REVIEW: ‘Batman,’ Annual #4

Reading Time: 3 minutes

Batman Annual #4

Batman Annual #4 published by DC Comics, is written by Tom King, with art by Jorge Fornes and Mike Norton, colors by Dave Stewart, and letters by Clayton Cowles. The annual is a stand-alone story based around the diary of Alfred Pennyworth, detailing multiple instances of Batman’s bravery and heroic deeds with added notes from the butler himself. 

The annual is written entirely from the perspective of Alfred with the events taking place over two months. Alfred’s diary delves into a multitude of the tasks that Batman deals with as he protects his city – which includes defeating a crime syndicate, solving a murder and fighting a massive dragon. Alongside these various adventures, Alfred adds a little more insight into the man behind the mask while adding in his thoughts and conclusions.

This issue ranks very high in terms of King’s work with the character of Batman, giving readers a highly entertaining book which sums up why the character is such an icon after all these years. Much like Grant Morrison’s run, King isn’t afraid to acknowledge and reintroduce the bizarre and more “comic-book” elements to the Batman story. It doesn’t matter whether Batman is in a dark and moody detective case or working his way through a multi-dimensional realm. It all feels like Batman.

Batman Annual #4

The issue also shares traits with the latest Jimmy Olsen mini-series, another DC property which has decided to forgo the ‘modern, gritty’ rebooted aspects of comics and reminded itself that it’s purely a fun romp. This is a world where men can fly using a magic ring, or travel back in time using their speed treadmill; these books are allowed to be exercising imagination.

King does a great job at finding Alfred’s voice, with lines such as “this is, obviously, not Batman’s first dragon” being a highlight. As a character, Alfred has known Bruce the longest and can provide perhaps the best insight into his point of view, so it’s interesting to see that even he doesn’t exactly know all the answers to Bruce’s psyche. The format of the book is fantastic, with Cowles’ lettering altering depending on the type of story being told panel-to-to panel. The dating of events excluding years also helps to reiterate the timelessness of the character and his role in pop culture. It’s also a fun exercise in utilizing all of Bruce’s detective mind, arsenal (bat-skis included), strength, kindness and heart – all of which are on display here.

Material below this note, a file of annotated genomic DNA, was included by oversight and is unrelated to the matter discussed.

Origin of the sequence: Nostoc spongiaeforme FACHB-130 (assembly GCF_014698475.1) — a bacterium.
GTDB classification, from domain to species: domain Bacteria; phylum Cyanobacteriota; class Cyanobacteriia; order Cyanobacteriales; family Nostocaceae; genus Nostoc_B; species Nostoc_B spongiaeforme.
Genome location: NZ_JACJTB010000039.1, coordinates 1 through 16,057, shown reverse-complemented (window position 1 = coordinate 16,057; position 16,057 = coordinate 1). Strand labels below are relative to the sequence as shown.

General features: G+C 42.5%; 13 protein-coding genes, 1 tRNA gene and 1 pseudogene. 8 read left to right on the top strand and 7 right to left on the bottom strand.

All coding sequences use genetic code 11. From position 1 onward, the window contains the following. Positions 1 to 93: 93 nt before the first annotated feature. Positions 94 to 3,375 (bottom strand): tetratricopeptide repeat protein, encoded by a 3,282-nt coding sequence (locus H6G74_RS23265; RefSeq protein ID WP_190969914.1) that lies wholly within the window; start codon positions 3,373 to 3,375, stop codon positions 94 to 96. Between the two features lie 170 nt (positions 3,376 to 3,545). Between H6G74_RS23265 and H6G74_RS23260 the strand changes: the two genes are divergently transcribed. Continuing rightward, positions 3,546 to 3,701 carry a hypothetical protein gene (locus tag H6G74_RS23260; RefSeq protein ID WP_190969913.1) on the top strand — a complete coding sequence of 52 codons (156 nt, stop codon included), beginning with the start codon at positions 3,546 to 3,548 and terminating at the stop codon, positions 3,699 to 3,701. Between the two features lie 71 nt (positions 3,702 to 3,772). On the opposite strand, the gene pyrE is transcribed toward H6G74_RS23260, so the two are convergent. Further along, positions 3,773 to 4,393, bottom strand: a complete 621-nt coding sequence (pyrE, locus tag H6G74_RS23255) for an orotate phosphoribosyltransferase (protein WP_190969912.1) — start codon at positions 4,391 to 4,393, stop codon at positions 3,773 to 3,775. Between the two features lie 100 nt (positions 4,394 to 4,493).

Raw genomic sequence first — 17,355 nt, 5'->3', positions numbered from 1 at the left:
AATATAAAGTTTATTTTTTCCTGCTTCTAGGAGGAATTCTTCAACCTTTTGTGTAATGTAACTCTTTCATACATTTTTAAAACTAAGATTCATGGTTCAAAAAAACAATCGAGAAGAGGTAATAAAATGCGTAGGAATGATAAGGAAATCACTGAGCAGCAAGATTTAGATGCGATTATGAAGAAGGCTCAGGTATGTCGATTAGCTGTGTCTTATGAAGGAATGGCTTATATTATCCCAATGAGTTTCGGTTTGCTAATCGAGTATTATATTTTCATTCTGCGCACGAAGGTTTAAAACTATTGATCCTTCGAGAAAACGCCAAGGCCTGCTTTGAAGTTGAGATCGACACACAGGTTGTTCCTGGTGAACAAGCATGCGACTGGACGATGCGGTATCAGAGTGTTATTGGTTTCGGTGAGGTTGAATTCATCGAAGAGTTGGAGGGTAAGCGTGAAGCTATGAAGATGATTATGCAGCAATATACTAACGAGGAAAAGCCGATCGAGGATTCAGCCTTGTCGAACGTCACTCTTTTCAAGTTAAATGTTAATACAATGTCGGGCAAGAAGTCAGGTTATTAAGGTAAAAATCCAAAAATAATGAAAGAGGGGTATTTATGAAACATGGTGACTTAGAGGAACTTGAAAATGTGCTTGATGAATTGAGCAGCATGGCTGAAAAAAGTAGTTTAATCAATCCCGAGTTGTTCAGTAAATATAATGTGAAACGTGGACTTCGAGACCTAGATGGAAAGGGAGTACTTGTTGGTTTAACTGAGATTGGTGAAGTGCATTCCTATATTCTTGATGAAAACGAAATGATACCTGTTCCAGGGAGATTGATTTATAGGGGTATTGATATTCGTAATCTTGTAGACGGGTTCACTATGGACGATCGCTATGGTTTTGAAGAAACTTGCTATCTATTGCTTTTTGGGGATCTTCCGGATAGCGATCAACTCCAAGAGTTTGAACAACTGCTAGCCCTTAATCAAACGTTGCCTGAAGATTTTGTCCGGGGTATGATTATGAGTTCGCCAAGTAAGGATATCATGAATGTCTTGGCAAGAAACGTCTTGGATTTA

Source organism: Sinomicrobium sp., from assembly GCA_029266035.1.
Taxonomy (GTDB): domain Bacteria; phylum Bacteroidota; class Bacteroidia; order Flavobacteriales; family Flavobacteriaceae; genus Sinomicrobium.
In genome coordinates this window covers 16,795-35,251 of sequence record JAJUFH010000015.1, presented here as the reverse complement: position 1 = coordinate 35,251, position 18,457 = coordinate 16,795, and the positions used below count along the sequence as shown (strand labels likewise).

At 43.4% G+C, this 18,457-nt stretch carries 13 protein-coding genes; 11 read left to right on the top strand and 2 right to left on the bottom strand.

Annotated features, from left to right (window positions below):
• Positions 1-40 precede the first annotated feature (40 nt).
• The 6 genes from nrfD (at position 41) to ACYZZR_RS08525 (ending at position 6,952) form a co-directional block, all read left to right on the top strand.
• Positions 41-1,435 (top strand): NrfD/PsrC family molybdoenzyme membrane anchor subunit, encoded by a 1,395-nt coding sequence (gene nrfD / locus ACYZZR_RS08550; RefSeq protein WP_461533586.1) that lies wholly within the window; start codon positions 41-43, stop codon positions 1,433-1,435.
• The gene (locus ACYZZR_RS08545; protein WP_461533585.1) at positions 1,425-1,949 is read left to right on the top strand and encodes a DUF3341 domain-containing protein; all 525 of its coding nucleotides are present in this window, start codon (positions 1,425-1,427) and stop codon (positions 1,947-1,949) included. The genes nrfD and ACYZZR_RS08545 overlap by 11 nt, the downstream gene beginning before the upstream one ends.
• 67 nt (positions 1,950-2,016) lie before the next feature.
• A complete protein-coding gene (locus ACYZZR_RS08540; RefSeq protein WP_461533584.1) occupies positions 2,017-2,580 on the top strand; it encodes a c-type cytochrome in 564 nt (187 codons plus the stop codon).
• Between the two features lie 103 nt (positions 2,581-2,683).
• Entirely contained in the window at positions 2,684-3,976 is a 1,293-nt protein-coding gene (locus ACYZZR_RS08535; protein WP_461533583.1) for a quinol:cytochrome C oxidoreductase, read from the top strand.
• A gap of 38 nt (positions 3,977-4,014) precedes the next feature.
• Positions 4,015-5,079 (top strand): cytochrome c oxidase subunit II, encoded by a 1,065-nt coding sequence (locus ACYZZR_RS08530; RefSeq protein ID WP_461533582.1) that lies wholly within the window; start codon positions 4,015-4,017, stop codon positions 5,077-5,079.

Batman Annual #4

Of course, the highlight of the book has to be Jorge Fornes and Mike Norton’s artwork which is nothing more than superb. Fornes, in particular, manages to have a depict Batman in Mazzucchelli-like manner which feels right. While a lot of fans were frustrated about the reintroduction of the ‘Bat-Trunks’, it’s art like this that reminds you why the classic design works so well. It’s brilliant. Norton also provides excellent artwork which contrasts from Fornes while continuing to cement the timeless nature of the story.

Stewart’s colors help to highlight every aspect of the story. Whether it’s a Gotham night or a bright page with vibrant colors, everything fits perfectly. Notably, a panel which features the Joker being whacked by Batman with highlighted purple, reds and greens, which seems like a ludicrous thing to point out, but this is how the Joker should look!

Batman Annual #4 is a perfect standalone Batman book that is a joy to read, visually stunning, and a reminder of why comics are such a brilliant medium.

Batman Annual #4 is available now wherever comics are sold.

Batman Annual #4
5

TL;DR

Batman Annual #4 is a perfect standalone Batman book that is a joy to read, visually stunning, and a reminder of why comics are such a brilliant medium.